Every home electrician’s tool belt should carry at least one pair of lineman pliers. Used by people in the electrical trade, these tools can cut, straighten, and bend wire as well as twist wires together when making splices. Whereas professionals often buy separate tools for wire cutting and stripping, the best lineman pliers can tackle both tasks and thus save money, particularly for occasional DIY users.
In addition to gripping, twisting, bending, and cutting wires and cables, the best lineman pliers can also pull out nails, straighten or bend metal brackets, undo stubborn bolts, grip pipework, and more. These versatile tools aren’t just essential for electrical work; they are also handy for dozens of tasks around the home, garage, and yard.
- BEST OVERALL: Klein Tools D213-9NETP Lineman’s Pulling Pliers
- RUNNER-UP: Crescent 8″ Pro Series Dual Material Lineman’s Pliers
- BEST BANG FOR THE BUCK: DOWELL Lineman’s Pliers Combination Pliers
- UPGRADE PICK: VAMPLIERS. Screw Extractor Pliers
- BEST INSULATED: Knipex 09 08 240 SBA 9.5-Inch Lineman’s Pliers
- BEST LEVERAGE: Channellock 369 9.5-Inch Lineman’s Pliers
- ALSO CONSIDER: Klein Tools J215-8CR Multitool Pliers
What to Consider When Choosing the Best Lineman Pliers
The best lineman pliers have features that can handle electrical work while also lending themselves well to general purpose use. Different models offer a range of functions that suit particular tasks. That said, there is considerable variety in the market, with pliers of all different sizes, construction, and material. Depending on what the tool will be used for, keep the following considerations in mind while shopping.
The main purpose of lineman pliers is in the name: Linemen and women, whether dealing with electrical or other cable installations, work with wires and cables all day. These professionals need a robust tool that can strip back insulation and cut, bend, twist, or splice the bare ends.
However, lineman pliers also offer tremendous versatility. The jaws can be useful for grasping all kinds of objects and materials, either for a firm hold or perhaps when undoing stubborn fixings. Some can provide impressive leverage to remove nails or even cut through them. Particular models have a channel for securing a fish tape (a device for feeding wiring through conduit), while others can be used to crimp certain types of electrical connector.
All lineman pliers are made from steel alloy, which is iron with carbon added. It’s a very strong material used in all kinds of different tools. However, different steel alloy compounds offer different levels of durability and rust resistance.
Many lineman pliers are made with high-carbon steel, which is very durable, though prone to rust without a protective coating. Better-quality lineman pliers use nickel chrome steel or chrome vanadium steel. These materials have similar toughness to high-carbon steel, but the addition of chrome makes them resistant to rust and often lends tools a bright finish. They also have increased ductility, meaning they can deform or bend slightly without failing, which is useful for the pliers’ handles. A few models use stainless steel, which also combines high-carbon steel, chromium, and nickel. The resulting alloy is very strong, highly resistant to wear, and does not rust. It is an excellent choice, but it tends to be pricey.
The gripping jaws on lineman pliers almost always have a flat, ridged area at the ends (nose). When combined with the leverage provided by the handles, great force can be exerted. On some of the more versatile types of lineman pliers, these flats may be sculpted to allow the nose to be used for extracting screws or other round fasteners.
Closer to the hinge there is often—though by no means always—a curved area designed for gripping round objects. The serrations around the inside edge of this section also allow for clamping on to nuts and bolts. Using a wrench or a socket is always the best approach, because lineman pliers can damage the fixing, but in a pinch, the pliers are often a quick and convenient solution.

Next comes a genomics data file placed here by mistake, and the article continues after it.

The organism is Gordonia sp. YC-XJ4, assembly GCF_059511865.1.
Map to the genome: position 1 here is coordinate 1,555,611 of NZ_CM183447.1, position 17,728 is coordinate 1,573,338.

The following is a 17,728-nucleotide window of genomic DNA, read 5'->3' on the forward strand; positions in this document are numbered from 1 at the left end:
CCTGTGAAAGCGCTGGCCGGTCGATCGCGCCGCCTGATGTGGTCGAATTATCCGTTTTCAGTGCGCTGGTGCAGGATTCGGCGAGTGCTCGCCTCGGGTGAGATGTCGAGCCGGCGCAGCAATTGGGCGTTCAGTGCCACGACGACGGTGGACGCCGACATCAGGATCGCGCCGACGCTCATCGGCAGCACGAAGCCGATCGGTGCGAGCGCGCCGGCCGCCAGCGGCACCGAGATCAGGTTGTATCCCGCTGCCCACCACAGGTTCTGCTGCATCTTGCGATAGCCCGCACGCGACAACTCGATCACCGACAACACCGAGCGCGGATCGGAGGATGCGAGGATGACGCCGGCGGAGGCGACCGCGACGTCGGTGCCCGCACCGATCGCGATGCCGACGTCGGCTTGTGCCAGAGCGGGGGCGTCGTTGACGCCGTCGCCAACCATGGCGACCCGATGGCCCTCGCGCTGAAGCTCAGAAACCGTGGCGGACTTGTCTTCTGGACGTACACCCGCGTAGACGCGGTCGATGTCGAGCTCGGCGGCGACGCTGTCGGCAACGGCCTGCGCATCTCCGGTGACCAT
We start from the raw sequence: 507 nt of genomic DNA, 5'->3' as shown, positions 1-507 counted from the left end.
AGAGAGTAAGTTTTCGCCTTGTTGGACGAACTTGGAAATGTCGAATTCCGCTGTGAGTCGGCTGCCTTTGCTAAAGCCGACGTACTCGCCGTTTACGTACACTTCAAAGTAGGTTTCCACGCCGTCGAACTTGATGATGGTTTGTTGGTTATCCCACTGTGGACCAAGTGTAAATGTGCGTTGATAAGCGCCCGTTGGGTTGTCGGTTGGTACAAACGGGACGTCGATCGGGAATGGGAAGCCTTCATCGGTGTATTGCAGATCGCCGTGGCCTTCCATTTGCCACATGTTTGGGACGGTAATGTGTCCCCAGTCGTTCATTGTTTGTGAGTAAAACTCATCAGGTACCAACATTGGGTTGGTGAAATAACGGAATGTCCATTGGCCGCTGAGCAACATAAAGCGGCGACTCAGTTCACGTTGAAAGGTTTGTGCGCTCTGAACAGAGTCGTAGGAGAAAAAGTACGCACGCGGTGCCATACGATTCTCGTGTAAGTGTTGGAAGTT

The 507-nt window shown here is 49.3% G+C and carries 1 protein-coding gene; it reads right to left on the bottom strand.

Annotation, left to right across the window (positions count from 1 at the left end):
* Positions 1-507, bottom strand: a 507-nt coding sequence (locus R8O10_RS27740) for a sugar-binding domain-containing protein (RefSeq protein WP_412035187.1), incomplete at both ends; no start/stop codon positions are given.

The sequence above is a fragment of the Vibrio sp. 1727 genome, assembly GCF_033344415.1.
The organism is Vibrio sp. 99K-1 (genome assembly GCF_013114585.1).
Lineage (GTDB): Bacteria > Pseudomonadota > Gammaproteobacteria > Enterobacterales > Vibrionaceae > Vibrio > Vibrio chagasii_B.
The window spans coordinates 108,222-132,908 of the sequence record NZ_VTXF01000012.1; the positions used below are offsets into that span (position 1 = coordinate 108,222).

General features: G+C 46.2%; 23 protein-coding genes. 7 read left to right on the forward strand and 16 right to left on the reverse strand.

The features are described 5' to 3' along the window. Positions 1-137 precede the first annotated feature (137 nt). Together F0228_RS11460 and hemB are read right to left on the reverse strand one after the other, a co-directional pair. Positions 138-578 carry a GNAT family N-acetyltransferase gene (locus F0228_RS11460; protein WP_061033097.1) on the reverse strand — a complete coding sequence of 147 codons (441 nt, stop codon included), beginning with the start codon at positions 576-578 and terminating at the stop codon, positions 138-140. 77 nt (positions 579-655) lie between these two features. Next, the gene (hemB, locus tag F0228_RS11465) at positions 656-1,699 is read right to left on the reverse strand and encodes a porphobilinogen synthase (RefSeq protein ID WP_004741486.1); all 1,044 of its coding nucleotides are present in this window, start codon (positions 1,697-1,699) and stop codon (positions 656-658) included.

Quite often there is an additional gripping area behind the hinge, at the top of the handles. Alternatively, some lineman pliers are specifically designed to crimp electrical connectors and terminals.
Another term for lineman pliers is side-cutters. The main cutting edges are just in front of the hinge. On better tools these have been induction hardened using an electrical current so that they stay sharp longer. With gentle pressure, it’s easy to strip the plastic insulation from wire or cable. With more pressure, it’s possible to cut right through the wire or cable underneath. Depending on the length and design of the handles, it’s also possible to cut through nails, screws, or small bolts.
The sides of the hinge often form a channel for grasping fish tape, but sometimes they have small U-shaped slots. Tools with this feature can be used as heavy-duty wire cutters.
Size, Weight, and Maneuverability
Lineman pliers typically range in length from 6 inches to 10.5 inches. Smaller pliers are easier to handle and a better option for those who need to work in confined spaces, while larger pairs can exert substantial amounts of force for heavy-duty wire cutting, metal bending, and so on. Some manufacturers produce the same pliers in a range of sizes, offering excellent versatility for those who find a model they particularly like.
None of these tools is especially heavy, generally ranging from around ½ pound to slightly over 1 pound. However, the weight can have a bearing if the tools are used all day, particularly if a lot of wrist movement is involved. Ultimately, performance and durability should be the primary concerns. If those can be achieved and weight can be saved, then so much the better.
How comfortable a pair of lineman pliers is largely depends on the handle design and materials used to cover them. Some simpler models may just have the handles dipped in molten polyethylene. On quality tools, this provides a tough nonslip skin between the metal handles and the user’s hands. However, it’s worth checking carefully when found on low-cost lineman pliers, as the coating can be very thin and may not last long.
Other models may have thicker material and improved ergonomic shape, featuring a hard plastic coating for durability with rubberized inserts for increased hand comfort.
Hand size might also be a factor that dictates comfort. Using too-large lineman pliers might mean frequently overstretching one’s fingers, which can be uncomfortable and unwieldy. Good handle design will often limit this, but those with smaller hands will want to be careful with their choice.
Our Top Picks
Now that you understand the primary features and how they will impact your choice, it’s time to focus on superior lineman pliers across a variety of different categories. This will allow you to quickly find the right model for your needs.